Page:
What’s the Difference Between Chromecast and Android TV?

Android and Chromecast logos.

Google is not particularly known for its clear branding. This is certainly the case for Chromecast, Google Cast, and Android TV. These platforms have some overlapping functionality, but they are also quite different. Let’s take a look at each of them, so you can determine which one is right for you.

What is Chromecast?

A third generation Chromecast dongle.
A Google Chromecast dongle.

Chromecast is Google’s trademark for its line of streaming media dongles. These devices are small, affordable, and do not require a physical remote control to operate. They connect to TVs via HDMI and act as receivers when you stream content from other devices.

The latter is what really makes a Chromecast a Chromecast. When you plug a Chromecast dongle into your TV, there is no “home screen” or traditional interface. It’s a blank canvas waiting to receive content.

A Chromecast remote is your iPhone or Android device, tablet, or computer with the Chrome browser. Anytime you see the Chromecast icon (pictured below) in an app or website, just tap it. Select the device you want to stream to and your content will appear.

Tap the Chromecast icon.

You can stream videos, slideshows, music, or even mirror a screen. Streaming is enabled by a protocol called Google Cast. Not only can Google Cast stream video to a Chromecast dongle connected to a TV, it is also what sends music to a Google Nest speaker.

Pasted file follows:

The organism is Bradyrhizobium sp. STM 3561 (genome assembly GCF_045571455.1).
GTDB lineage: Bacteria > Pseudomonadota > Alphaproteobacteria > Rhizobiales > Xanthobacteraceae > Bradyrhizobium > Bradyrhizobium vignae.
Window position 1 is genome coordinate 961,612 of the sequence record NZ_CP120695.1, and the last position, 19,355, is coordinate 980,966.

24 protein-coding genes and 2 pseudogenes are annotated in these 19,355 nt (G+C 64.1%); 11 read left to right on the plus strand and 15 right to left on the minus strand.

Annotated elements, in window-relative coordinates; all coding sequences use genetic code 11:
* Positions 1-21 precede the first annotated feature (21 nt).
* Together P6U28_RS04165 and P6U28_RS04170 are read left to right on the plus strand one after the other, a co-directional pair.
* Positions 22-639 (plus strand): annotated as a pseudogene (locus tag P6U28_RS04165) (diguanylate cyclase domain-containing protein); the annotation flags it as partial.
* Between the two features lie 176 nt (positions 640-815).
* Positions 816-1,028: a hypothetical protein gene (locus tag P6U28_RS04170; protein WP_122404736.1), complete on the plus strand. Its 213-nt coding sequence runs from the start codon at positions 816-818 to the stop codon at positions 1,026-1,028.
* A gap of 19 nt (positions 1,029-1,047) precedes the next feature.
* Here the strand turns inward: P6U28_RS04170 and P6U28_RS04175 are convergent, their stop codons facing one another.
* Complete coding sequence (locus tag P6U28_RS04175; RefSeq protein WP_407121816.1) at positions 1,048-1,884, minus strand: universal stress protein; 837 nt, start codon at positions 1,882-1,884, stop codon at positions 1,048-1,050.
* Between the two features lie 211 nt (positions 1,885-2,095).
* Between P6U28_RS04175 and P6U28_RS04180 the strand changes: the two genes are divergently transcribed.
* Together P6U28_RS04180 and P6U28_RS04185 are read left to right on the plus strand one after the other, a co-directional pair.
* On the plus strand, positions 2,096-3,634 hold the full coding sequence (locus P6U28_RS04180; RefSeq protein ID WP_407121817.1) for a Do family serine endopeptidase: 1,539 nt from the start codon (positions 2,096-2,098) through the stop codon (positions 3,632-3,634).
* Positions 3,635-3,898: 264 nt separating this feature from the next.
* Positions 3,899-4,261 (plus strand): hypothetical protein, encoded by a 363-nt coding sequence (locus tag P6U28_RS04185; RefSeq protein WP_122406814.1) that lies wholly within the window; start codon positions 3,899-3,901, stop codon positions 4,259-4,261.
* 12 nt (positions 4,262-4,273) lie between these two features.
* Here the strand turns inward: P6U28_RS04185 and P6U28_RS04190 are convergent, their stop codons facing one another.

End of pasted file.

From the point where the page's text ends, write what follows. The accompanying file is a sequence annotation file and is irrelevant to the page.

Google Cast is where things get a bit tricky. It just refers to the protocol (devices with the feature will say “Chromecast built-in”). Google Cast doesn’t matter for Chromecast devices, but it does come into play for Android TV.

The important thing to remember is that a Chromecast is a small device that only acts as a receiver for content from phones, tablets, and browsers.

What is Android TV?

Android TV is a version of the Android operating system for multimedia devices. It’s typically found on set-top devices, like the Nvidia Shield, which are larger than a Chromecast. However, Android TV can also be found in smaller Chromecast-type dongles or built-in on some TVs.

Unlike the Chromecast, Android TV devices come with physical remotes. Indeed, Android TV has a homepage, from which you can launch applications and games. It’s similar to what you see on a Roku, Amazon Fire TV, or Smart TV.

The home screen on an Android smart TV.
The home screen on an Android TV.

The easiest way to understand Android TV is to think of a smartphone. It has an app store, where you can download apps and games, a home screen for shortcuts, and a Settings menu.

RELATED: How to customize the Android TV home screen

Just like Android phones and tablets, Android TVs also include the Google Play Store. This allows you to easily install apps specially designed for Android TV set-top boxes. You can even install premium games that you can play with a controller.

The “Chromecast built-in” feature we mentioned earlier is what you’ll find on your Android TV. Although the primary method of interaction is the remote and the Home screen, you can also “stream” content to an Android TV. as you can with a Chromecast.